This post originally appeared on my LiveJournal in this entry, which may include a lively discussion in the comments.
Chapter 5 introduces Becky, the scullery maid. I think it’s a virtue of Burnett’s writing that she is able to portray Sara as being less essentialist about Becky’s nature and character than Burnett herself seems to be. While the narrative descriptions of Becky regularly focus on her timid and fearful personality (well, duh! when she could be dismissed from her position on a whim) and portray her as worshipping Sara as a near-goddess, not merely a princess, in Sara’s interactions with Becky, she treats her as nearly as an equal as their respective positions allow. And Sara’s kindness and charity to Becky are usually sensitive to what Becky herself wants and needs, not simply what will make Sara feel good. Still, there are a lot of wince-worthy moments around Becky.
The chapter begins by returning to Sara’s love of storytelling and how it was one of the behaviors that gave her social status among the other students. She not only makes up stories but acts them out in the telling, drawing the listeners into her imaginative fantasy worlds of fairies, mermaids, kings, and queens.
And then, in the midst of this, we switch to Sara’s observation of a new servant at the school, seen from a distance as Sara is getting out of her carriage “wrapped in velvets and furs”. Becky is working around the area steps (the lower front entrance to a townhouse, used by servants) and staring at her as if she were a vision from another world--which, in fact, Sara might as well be.
The first of the cringe-worthy moments comes in the first description of Becky as “a dingy little figure”, but more to the point, in that first descriptive paragraph, Becky (whose name we don’t know yet) is referred to as “it” three times. Now, this isn’t a matter of gender uncertainty--clothing is highly gendered in this era and even if Becky’s face were obscured it would have been instantly obvious that she was female. There seems no useful reason for this “it”-ing, especially given that the narrative switches to female pronouns in the next paragraph. If I were looking for deep meaning, I’d suggest that the change in pronouns represents the near-instant process of Sara recognizing Becky as a unique and individual human being, but if so, it still feels like a slap in the face to do that by means of literal objectifying at first.
Becky’s initial reticence is played as humorous in the narration, by virtue of noting that Sara does not laugh at the way she pops out of side like a jack-in-the-box, because she feels pity instead. And this is only the beginning of the divergence between Sara’s attitude and the narrative position. Later that day, while Sara is telling a story to a group of other girls, Becky comes in to tend to the fire and becomes so enraptured by listening to the story that she stops working to listen. Sara, noticing this, projects her voice more clearly to make sure that Becky can hear the story too and, when Lavinia (who, as usual, represents the archetypal Mean Girl) also notices and scolds Becky out of the room, Sara defends her right to listen.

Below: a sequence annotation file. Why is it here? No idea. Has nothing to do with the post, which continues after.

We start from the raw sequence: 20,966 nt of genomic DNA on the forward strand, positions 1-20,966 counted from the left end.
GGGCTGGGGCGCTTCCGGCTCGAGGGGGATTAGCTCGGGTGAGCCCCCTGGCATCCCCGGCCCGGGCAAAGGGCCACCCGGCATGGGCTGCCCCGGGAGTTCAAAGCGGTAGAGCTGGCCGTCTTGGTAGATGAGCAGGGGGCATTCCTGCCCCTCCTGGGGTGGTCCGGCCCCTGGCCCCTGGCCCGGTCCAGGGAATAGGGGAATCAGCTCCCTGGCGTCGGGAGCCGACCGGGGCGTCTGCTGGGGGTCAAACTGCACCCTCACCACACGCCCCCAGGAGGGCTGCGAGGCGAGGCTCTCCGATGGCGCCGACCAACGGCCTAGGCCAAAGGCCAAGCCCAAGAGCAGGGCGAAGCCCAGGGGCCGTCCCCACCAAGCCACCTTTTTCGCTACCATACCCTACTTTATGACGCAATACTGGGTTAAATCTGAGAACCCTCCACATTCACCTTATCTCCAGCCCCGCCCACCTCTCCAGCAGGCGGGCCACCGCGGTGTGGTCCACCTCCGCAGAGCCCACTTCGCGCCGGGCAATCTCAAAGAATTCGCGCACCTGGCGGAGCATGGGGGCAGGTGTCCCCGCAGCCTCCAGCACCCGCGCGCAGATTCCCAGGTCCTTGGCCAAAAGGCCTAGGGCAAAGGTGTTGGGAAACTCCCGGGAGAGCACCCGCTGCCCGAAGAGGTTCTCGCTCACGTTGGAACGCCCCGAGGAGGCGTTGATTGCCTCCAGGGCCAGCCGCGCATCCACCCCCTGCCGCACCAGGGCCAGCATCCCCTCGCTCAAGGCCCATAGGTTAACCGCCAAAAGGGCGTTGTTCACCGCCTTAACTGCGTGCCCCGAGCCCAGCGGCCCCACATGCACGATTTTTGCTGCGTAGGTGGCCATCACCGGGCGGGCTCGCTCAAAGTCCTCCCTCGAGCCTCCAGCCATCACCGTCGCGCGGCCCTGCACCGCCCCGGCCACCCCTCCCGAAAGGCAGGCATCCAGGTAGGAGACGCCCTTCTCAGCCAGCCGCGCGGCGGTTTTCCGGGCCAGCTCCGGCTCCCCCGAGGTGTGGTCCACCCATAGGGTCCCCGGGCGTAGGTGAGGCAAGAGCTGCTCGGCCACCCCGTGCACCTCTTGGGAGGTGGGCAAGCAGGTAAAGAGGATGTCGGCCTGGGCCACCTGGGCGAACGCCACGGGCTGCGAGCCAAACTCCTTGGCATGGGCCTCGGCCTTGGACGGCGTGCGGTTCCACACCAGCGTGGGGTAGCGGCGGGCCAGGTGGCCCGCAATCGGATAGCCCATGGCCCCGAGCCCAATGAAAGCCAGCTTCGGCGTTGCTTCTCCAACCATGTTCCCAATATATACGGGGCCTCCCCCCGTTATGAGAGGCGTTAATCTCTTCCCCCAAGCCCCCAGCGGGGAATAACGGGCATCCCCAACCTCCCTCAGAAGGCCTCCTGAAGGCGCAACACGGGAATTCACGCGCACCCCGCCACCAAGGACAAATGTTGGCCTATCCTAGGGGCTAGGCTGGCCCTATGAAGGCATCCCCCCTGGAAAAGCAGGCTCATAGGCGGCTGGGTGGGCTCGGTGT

Mariette, Sara’s French maid, fills her in on the details of Becky’s life, including her name, and communicates that she considers Becky to be unusually put-upon and burdened with all the hardest work of the school. (I rather suspect the nature of Becky’s position wasn’t at all unusual.) And after this, Sara makes a point of noticing and observing Becky around the school and turns her into a character in a story (presumably one she doesn’t share with the other girls) in which Becky is an “ill-used heroine”, presaging the role they both will share later in the book.
This post originally appeared on my LiveJournal in this entry, which may include a lively discussion in the comments.
As chapter 4 is titled “Lottie”, we naturally expect that we will be introduced to this character, previously described as “the baby of the school” at age four. I have to confess that Lottie is one of my least favorite characters. While it might be forgiven that at this tender age (and given her described upbringing) she manages the world about her with temper tantrums and emotional meltdowns. It is harder to forgive that, at the end of the book at age nine (two years older than Sara was when she arrived at the school), and after five years of Sara’s allegedly improving influence, Lottie is essentially unchanged in behavior and personality.
This is an issue I have with most of the secondary characters – that they show extremely little change and development as characters, but are rather fixed “types” who provide the backdrop for Sara’s journey. Lottie is, perhaps, only the most extreme. She exists in order for Sara to be seen to be “motherly” and to demonstrate Sara’s gift for empathy and storytelling. It’s interesting that in the first chapter it is said that Sara “did not care very much for other little girls”, although this may simply be another inconsistency between the early material and the rest of the book, like the claim that she didn’t like other people to listen to her telling stories. But in another sense, as I noted in a previous entry, Lottie is one of several examples of how Sara’s closest relationships are all unequal.
Ermengarde is Sara’s intellectual inferior, Lottie her emotional inferior, Becky her social inferior. Sara doesn’t have any close relationships with true peers. (I’ve spun out some personal speculations about how she might end up interacting with the older Carmichael girls after the end of the book.)